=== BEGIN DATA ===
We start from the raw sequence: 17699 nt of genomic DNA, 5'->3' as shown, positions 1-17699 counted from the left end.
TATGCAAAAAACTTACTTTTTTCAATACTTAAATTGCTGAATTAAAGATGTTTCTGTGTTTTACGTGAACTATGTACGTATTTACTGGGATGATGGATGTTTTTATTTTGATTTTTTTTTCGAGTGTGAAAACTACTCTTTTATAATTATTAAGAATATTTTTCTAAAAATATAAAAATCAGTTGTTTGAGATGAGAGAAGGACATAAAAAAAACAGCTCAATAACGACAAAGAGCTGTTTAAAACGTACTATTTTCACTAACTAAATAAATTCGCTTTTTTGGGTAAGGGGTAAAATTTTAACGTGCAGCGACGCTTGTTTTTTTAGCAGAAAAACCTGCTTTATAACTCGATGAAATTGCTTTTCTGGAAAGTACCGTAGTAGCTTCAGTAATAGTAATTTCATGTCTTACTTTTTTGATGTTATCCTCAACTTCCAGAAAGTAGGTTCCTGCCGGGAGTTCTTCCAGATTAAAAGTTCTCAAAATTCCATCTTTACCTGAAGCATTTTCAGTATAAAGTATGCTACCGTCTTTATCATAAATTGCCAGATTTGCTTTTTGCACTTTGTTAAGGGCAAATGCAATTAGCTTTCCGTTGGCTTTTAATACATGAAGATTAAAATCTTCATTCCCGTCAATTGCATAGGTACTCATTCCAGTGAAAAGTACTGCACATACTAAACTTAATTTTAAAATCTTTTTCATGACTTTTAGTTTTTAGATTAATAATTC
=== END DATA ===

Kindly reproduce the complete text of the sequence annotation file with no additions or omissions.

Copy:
We start from the raw sequence: 17699 nt of genomic DNA, 5'->3' as shown, positions 1-17699 counted from the left end.
TATGCAAAAAACTTACTTTTTTCAATACTTAAATTGCTGAATTAAAGATGTTTCTGTGTTTTACGTGAACTATGTACGTATTTACTGGGATGATGGATGTTTTTATTTTGATTTTTTTTTCGAGTGTGAAAACTACTCTTTTATAATTATTAAGAATATTTTTCTAAAAATATAAAAATCAGTTGTTTGAGATGAGAGAAGGACATAAAAAAAACAGCTCAATAACGACAAAGAGCTGTTTAAAACGTACTATTTTCACTAACTAAATAAATTCGCTTTTTTGGGTAAGGGGTAAAATTTTAACGTGCAGCGACGCTTGTTTTTTTAGCAGAAAAACCTGCTTTATAACTCGATGAAATTGCTTTTCTGGAAAGTACCGTAGTAGCTTCAGTAATAGTAATTTCATGTCTTACTTTTTTGATGTTATCCTCAACTTCCAGAAAGTAGGTTCCTGCCGGGAGTTCTTCCAGATTAAAAGTTCTCAAAATTCCATCTTTACCTGAAGCATTTTCAGTATAAAGTATGCTACCGTCTTTATCATAAATTGCCAGATTTGCTTTTTGCACTTTGTTAAGGGCAAATGCAATTAGCTTTCCGTTGGCTTTTAATACATGAAGATTAAAATCTTCATTCCCGTCAATTGCATAGGTACTCATTCCAGTGAAAAGTACTGCACATACTAAACTTAATTTTAAAATCTTTTTCATGACTTTTAGTTTTTAGATTAATAATTC